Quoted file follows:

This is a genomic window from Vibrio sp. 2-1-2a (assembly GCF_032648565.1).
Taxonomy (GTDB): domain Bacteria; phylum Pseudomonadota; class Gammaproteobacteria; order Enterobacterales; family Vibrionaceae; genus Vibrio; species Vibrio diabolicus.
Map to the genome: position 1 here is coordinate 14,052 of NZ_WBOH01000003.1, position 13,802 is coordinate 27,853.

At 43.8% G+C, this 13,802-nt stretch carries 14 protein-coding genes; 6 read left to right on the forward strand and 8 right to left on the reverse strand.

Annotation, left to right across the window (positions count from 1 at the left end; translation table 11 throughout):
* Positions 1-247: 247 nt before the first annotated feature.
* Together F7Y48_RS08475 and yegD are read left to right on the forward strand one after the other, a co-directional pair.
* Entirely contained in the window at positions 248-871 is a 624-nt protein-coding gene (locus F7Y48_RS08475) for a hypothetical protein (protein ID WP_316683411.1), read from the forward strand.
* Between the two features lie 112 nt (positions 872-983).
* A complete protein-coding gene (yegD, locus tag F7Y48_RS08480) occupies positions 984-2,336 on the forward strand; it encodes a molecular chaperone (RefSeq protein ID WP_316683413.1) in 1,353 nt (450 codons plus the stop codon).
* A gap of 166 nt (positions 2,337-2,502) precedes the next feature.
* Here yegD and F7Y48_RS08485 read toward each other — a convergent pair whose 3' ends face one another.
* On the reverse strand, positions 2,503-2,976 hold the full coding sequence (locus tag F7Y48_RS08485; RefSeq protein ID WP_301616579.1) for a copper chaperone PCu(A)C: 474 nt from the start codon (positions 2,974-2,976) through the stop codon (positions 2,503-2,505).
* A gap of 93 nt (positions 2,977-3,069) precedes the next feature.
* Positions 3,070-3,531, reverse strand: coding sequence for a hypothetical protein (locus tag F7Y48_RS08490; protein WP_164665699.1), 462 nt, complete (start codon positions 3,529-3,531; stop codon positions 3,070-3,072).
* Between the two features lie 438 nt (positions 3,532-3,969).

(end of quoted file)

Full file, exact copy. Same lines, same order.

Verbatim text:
This is a genomic window from Vibrio sp. 2-1-2a (assembly GCF_032648565.1).
Taxonomy (GTDB): domain Bacteria; phylum Pseudomonadota; class Gammaproteobacteria; order Enterobacterales; family Vibrionaceae; genus Vibrio; species Vibrio diabolicus.
Map to the genome: position 1 here is coordinate 14,052 of NZ_WBOH01000003.1, position 13,802 is coordinate 27,853.

At 43.8% G+C, this 13,802-nt stretch carries 14 protein-coding genes; 6 read left to right on the forward strand and 8 right to left on the reverse strand.

Annotation, left to right across the window (positions count from 1 at the left end; translation table 11 throughout):
* Positions 1-247: 247 nt before the first annotated feature.
* Together F7Y48_RS08475 and yegD are read left to right on the forward strand one after the other, a co-directional pair.
* Entirely contained in the window at positions 248-871 is a 624-nt protein-coding gene (locus F7Y48_RS08475) for a hypothetical protein (protein ID WP_316683411.1), read from the forward strand.
* Between the two features lie 112 nt (positions 872-983).
* A complete protein-coding gene (yegD, locus tag F7Y48_RS08480) occupies positions 984-2,336 on the forward strand; it encodes a molecular chaperone (RefSeq protein ID WP_316683413.1) in 1,353 nt (450 codons plus the stop codon).
* A gap of 166 nt (positions 2,337-2,502) precedes the next feature.
* Here yegD and F7Y48_RS08485 read toward each other — a convergent pair whose 3' ends face one another.
* On the reverse strand, positions 2,503-2,976 hold the full coding sequence (locus tag F7Y48_RS08485; RefSeq protein ID WP_301616579.1) for a copper chaperone PCu(A)C: 474 nt from the start codon (positions 2,974-2,976) through the stop codon (positions 2,503-2,505).
* A gap of 93 nt (positions 2,977-3,069) precedes the next feature.
* Positions 3,070-3,531, reverse strand: coding sequence for a hypothetical protein (locus tag F7Y48_RS08490; protein WP_164665699.1), 462 nt, complete (start codon positions 3,529-3,531; stop codon positions 3,070-3,072).
* Between the two features lie 438 nt (positions 3,532-3,969).